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Applications sought for Indigenous law student scholarship

Applications sought for Indigenous law student scholarship

Nominations are being sought from Aboriginal or Torres Strait Island students studying law for the John Koowarta Reconciliation Law Scholarship.The successful applicant will be awarded $5500 a…

Nominations are being sought from Aboriginal or Torres Strait Island students studying law for the John Koowarta Reconciliation Law Scholarship.

The successful applicant will be awarded $5500 a year towards their studies.

The scholarship, which is administered by the Law Council of Australia, commemorates John Koowarta, a member of the Winychanam community at Aurukun and a traditional owner of the Archer River region on Cape York Peninsula in Queensland.

Koowarta challenged the Queensland Government under the federal Racial Discrimination Act 1975 after its decision to prevent the Aboriginal Land Fund acquiring a crown lease on a pastoral property for the Winychanam people.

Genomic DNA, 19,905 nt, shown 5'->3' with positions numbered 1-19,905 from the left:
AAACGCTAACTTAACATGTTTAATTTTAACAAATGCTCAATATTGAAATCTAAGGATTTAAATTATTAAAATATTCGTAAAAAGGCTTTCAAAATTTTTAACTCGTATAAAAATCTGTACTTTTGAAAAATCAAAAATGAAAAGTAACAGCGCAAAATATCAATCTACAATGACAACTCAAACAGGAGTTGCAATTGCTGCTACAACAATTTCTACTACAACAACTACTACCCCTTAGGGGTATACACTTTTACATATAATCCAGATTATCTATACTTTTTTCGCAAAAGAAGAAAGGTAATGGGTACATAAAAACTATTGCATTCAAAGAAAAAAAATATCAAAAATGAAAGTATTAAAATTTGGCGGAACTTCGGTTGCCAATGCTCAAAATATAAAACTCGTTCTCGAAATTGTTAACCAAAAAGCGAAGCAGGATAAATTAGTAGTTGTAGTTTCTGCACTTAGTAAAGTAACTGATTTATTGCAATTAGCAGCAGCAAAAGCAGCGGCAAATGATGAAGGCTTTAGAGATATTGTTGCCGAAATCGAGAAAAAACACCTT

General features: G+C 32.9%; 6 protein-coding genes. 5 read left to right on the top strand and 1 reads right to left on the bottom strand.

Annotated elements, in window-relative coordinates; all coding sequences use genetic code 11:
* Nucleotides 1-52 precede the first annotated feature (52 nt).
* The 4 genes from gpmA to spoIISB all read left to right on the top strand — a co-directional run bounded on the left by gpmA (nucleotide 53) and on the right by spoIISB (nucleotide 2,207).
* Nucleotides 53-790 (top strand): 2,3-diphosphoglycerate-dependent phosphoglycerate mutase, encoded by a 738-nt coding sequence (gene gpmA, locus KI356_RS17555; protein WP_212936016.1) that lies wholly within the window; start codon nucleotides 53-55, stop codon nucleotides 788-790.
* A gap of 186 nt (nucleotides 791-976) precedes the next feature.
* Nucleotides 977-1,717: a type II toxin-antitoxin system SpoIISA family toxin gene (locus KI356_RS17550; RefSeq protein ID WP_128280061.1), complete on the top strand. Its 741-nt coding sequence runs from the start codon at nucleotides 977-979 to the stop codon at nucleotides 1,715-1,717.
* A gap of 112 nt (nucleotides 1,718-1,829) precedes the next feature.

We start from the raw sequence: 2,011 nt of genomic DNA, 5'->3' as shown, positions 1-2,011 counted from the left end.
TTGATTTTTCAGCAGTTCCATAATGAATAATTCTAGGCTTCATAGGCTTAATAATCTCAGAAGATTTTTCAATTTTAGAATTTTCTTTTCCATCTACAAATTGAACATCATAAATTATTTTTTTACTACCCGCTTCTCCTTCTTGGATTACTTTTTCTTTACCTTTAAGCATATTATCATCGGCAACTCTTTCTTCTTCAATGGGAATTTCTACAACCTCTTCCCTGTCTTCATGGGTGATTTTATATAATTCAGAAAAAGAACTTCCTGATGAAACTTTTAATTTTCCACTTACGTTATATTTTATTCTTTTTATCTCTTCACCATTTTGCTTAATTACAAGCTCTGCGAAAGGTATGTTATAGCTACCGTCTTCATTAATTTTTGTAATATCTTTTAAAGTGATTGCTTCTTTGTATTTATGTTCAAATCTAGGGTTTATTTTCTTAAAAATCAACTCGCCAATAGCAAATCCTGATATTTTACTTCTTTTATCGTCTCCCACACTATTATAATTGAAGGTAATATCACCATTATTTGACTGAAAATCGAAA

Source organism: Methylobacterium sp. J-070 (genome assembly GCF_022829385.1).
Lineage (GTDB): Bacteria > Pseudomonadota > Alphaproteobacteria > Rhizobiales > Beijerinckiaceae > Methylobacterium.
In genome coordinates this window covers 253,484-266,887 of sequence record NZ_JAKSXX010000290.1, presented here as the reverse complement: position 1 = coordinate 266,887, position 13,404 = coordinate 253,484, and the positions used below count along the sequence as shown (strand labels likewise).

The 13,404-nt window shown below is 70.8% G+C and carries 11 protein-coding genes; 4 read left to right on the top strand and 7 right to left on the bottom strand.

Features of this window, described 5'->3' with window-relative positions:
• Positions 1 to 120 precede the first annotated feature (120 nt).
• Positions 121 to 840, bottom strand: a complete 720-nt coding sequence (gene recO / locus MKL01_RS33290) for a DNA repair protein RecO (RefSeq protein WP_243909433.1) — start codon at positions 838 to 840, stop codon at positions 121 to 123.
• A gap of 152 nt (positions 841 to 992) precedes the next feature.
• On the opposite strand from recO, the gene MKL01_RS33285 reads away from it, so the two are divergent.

The decision by the Bjelke-Peterson government was based on cabinet policy at the time, which opposed ownership of large tracts of land by Aboriginal peoples.

The Queensland Government challenged the validity of the act in the High Court but was defeated.

Robert Tickner, former Commonwealth minister for Aboriginal and Torres Islander Affairs described Koowarta as "an Australian hero who was a courageous fighter against Governments which discriminate against people on the basis of race".

Koowarta died in 1991 without fulfilling his dream of seeing his traditional lands returned.

In 2007, Bruce Rudeforth was awarded the scholarship and completed his graduate law degree through the University of Western Australia. He completed his articles in 2008 and was admitted as a legal practitioner in February 2009. He has commenced a career as a litigation and insolvency lawyer at Brickhill Barristers & Solicitors in Perth.

Applications for the scholarship close on 30 November.

Public donations can also be made to the trust fund. Contributions are now 100 per cent tax deductible, after the Australian Taxation Office awarded the fund deductible gift recipient status in 2008.

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